A Little Rock museum is accepting stories and artifacts to document the health crisis.
The Mosaic Templars Cultural Center is seeking submissions for a project called COVID in Black: The African American Experience in Arkansas. Museum director Christina Shutt has a background as an archivist and says it’s important to document the pandemic as it’s happening, not just after the fact.
“One of the things that we know from studying history is that people’s perceptions change over time,” Shutt says. “The way they experience things, their memories about it change and so by documenting as it’s happening, by documenting throughout, we’re hoping to be able to both see those changes, but also document how it’s transitioned.”
In March, the pandemic was being discussed strictly as a public health crisis. It took a different tone over the summer following the death of George Floyd and the subsequent protests. In the fall, the conversation shifted to schooling and now the focus has moved to the holidays and travel.
“So the story changes, the story evolves and we want to be able to capture all of that,” Shutt says.
Researchers are looking for a breadth and depth of stories from Black Arkansans from around the state, regardless of if they’ve tested positive for the virus or not.
“It’s important that you share how this pandemic is impacting you — how your work has been disrupted, maybe you’ve had to stand in a line for food or you’ve lost your job, even how you’re crisis schooling your kids,” Shutt says. “If you’re teaching, we would love to hear stories from teachers who are maybe struggling to teach both virtual but also in-person classes.”
Arkansans can also submit images documenting their experiences. For example, some people have sent in photos of their churches hosting drive-in services. Researchers are encouraging people to submit digital content as well physical items like temporary hospital badges, takeout menus or artwork created while sheltering in place.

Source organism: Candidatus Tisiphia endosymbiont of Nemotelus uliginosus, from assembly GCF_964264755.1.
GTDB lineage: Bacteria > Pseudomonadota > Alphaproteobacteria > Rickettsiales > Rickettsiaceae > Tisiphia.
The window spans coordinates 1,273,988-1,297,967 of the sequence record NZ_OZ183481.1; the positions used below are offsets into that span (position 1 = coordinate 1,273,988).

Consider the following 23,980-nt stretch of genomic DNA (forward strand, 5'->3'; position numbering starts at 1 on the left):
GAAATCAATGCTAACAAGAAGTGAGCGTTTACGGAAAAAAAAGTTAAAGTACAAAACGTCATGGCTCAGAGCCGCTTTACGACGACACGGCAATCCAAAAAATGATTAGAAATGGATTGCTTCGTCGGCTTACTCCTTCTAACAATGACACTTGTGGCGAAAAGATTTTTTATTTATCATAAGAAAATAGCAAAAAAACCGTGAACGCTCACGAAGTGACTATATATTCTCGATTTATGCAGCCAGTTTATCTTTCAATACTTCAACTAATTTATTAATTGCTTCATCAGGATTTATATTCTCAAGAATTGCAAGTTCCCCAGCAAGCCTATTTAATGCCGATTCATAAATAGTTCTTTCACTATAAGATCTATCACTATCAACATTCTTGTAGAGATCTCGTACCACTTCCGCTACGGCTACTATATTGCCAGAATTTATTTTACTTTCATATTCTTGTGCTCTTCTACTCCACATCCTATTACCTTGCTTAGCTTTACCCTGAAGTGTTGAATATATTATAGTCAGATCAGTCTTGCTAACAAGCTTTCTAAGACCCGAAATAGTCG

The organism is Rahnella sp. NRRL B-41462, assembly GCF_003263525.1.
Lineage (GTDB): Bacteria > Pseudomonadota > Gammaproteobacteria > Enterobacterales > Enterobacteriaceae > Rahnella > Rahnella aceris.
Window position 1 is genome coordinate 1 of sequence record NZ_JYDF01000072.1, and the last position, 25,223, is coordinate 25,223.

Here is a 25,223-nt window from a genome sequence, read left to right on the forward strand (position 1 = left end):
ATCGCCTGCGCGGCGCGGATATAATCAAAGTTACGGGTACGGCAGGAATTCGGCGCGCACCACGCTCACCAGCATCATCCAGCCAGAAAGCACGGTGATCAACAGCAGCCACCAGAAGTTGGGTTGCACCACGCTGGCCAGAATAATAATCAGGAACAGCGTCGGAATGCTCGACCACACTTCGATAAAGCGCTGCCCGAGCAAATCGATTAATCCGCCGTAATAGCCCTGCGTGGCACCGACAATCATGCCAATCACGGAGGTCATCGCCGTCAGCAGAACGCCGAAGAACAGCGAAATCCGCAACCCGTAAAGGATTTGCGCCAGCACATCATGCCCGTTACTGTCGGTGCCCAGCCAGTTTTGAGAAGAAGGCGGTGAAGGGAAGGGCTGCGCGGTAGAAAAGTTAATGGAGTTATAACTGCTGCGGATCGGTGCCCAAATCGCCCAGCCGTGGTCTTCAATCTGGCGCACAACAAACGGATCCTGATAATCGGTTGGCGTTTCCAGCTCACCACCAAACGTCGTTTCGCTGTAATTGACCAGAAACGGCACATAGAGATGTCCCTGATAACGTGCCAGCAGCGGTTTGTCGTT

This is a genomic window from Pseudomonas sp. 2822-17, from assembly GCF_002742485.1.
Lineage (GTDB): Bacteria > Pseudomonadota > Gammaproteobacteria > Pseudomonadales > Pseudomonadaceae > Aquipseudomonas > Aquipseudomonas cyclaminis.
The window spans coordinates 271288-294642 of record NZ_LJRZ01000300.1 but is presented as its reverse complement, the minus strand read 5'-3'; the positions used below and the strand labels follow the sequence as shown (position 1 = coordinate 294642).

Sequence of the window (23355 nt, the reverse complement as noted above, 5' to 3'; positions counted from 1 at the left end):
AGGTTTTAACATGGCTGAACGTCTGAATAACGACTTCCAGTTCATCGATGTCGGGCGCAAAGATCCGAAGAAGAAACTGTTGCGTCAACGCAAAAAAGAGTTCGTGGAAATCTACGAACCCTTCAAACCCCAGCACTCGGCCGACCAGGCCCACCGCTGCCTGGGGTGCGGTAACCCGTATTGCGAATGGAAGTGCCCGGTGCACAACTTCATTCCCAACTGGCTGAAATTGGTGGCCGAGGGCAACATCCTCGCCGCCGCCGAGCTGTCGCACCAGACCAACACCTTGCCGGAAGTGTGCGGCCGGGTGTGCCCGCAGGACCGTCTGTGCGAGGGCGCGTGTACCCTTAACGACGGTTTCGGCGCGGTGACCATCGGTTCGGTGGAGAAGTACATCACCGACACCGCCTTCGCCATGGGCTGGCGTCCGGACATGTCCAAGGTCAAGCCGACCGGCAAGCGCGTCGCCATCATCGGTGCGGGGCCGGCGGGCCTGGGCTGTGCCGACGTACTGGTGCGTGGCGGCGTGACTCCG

“We’d love for people to share things like homemade masks because, again, I think that tells a unique side of the story, that people were having trouble early on to access masks because they were meant for health care workers,” Shutt says.
People have also shared photos of masks that match their outfit or masks that match the colors of their sorority or fraternity and those little details add to the story of this time.
Arkansans can submit their stories anonymously, but those who do share their names may be contacted about participating in a more in-depth interview. The Arkansas Humanities Council, through the National Endowment for the Humanities, is sponsoring this project and has provided resources to hire a researcher who is helping collect stories and conduct oral histories.
“Our first and foremost priority is about collecting and preserving the stories and collecting and preserving the objects so that the information will be available for researchers,” museum director Christina Shutt says. “We are working on an online exhibit component that we hope to have probably late spring 2021, but right now we’re really focusing on that collecting and preserving.”
There is no deadline for submissions and Shutt says they plan to keep collecting stories and artifacts even after the pandemic ends because Arkansans will still have memories of COVID and will still be impacted.
“We’re writing a new normal — the idea of having video conferences and doing some of the virtual programming or other things that have come out of the pandemic are not things that are going to go away even as the pandemic goes away,” she says. “And some of that has to do because it’s opened up new opportunities for people to engage. It’s opened up a lot of different possibilities for the way in which we think about and live in the world, so we’ll keep collecting as long as people are willing to keep sending stuff.”
Black Arkansans interested in participating in the project can fill out an online survey, email [email protected] or mail items directly to the museum. More details about the project can be found here.